Over the course of the next day or two, Things Escalated, with Jordan’s hostility to various other meeja sheeted home to a supposed rejection by SBS — a claim Jordan denies. In any event, Jordan offered some further thoughts on the AUWU in a podcast (August 23), and finally promised to fully expose the union in a subsequent video.
In terms of the podcast, Jordan claimed that inter alia he’d privately conferred with Bill Shorten staffers about the AUWU, reckoned that the AUWU has pushed out good comrades from the union movement and claimed that leading AUWU members enjoy many privileges, come from wealth, and enjoy a wealthy and well-fed lifestyle as a result of their involvement in the group.
In his subsequent ‘Apology’ on YouTube (August 28), Jordan elaborates on why the AUWU is bAd, corrupt, not-a-union, and best abandoned by its membership. Below is an account of the main allegations he makes in the video. Note that some details (available in the original video) have been omitted, the reasons for which should become clearer upon reading.
To begin with, Jordan highlights the fact that — despite having supported the AUWU by MCing and speaking at several of their events in 2016 — Van Badham was subsequently denounced on Twitter by Thomas Studans, the NSW co-ordinator for the AUWU. So too Emma Dawson, who co-authored a submission to a Senate inquiry into employment services by the AUWU and her organisation Per Capita in 2018 (see : ‘Working It Out: Employment Services in Australia’, AUWU & Per Capita, September 2018).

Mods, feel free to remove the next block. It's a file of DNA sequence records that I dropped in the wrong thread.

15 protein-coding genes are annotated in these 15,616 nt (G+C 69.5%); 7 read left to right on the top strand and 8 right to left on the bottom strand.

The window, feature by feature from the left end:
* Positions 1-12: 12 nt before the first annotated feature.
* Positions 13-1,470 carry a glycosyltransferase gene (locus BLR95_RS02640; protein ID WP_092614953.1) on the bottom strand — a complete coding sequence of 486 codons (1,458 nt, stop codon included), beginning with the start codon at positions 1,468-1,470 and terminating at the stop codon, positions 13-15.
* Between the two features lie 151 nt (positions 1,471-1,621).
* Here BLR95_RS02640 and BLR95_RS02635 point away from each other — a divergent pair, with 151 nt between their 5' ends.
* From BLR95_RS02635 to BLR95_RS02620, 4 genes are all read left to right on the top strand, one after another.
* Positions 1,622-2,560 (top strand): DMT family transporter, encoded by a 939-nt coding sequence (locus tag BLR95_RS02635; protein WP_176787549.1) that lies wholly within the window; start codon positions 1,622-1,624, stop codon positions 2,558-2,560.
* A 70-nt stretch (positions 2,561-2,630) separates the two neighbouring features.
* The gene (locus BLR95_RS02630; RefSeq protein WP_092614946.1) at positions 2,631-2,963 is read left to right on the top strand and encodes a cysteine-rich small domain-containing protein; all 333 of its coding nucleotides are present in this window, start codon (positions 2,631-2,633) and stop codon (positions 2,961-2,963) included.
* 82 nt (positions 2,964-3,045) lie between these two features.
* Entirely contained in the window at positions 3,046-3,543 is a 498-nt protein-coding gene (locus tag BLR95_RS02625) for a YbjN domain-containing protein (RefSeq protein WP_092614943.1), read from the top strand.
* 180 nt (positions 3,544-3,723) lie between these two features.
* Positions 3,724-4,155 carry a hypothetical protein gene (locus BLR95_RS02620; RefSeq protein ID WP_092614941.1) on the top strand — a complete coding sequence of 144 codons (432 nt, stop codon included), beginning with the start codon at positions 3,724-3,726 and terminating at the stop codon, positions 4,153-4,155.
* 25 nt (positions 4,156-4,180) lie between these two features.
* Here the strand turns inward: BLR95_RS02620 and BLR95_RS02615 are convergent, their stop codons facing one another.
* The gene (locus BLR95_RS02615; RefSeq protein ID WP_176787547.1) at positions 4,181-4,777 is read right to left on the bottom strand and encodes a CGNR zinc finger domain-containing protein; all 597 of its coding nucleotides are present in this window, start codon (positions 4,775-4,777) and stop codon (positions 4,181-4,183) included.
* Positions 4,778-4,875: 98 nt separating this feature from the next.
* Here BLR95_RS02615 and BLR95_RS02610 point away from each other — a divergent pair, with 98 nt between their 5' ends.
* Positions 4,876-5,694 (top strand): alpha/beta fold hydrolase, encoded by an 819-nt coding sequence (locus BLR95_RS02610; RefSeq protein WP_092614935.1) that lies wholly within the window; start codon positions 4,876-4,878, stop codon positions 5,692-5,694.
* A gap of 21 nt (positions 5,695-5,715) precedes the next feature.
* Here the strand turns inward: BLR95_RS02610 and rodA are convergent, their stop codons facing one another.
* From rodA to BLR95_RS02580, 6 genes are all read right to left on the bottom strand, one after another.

Secondly, Jordan makes claims based on grievances aired by a former President of the AUWU, Hayden Patterson. The other person named in his video, Imogen Bunting, was allegedly expelled in order to prevent her from regaining office as the secretary of the Brisbane branch of the AUWU.
Thirdly, Jordan contrasts the claim by the AUWU that it has thousands of members with the fact that as an incorporated association it claims just 42. Further, as the union is not affiliated to the Australian Council of Trade Unions (ACTU), it cannot be considered a ‘real’ union. Finally, Jordan reckons that the fact that the last annual report — showing that the AUWU had a budget surplus of approximately $30,000 — is evidence of hypocrisy and moral corruption on the part of the group: a ‘union’ that had real concern for starving workers simply wouldn’t have such a massive surplus. For this reason, he describes AUWU member Jeremy Poxon as ‘a monumentally hypocritical piece of shit’ given his authorship of an article in Junkee in May 2019 titled ‘What Good Are Billions Of Surplus Dollars When People Are Starving?’.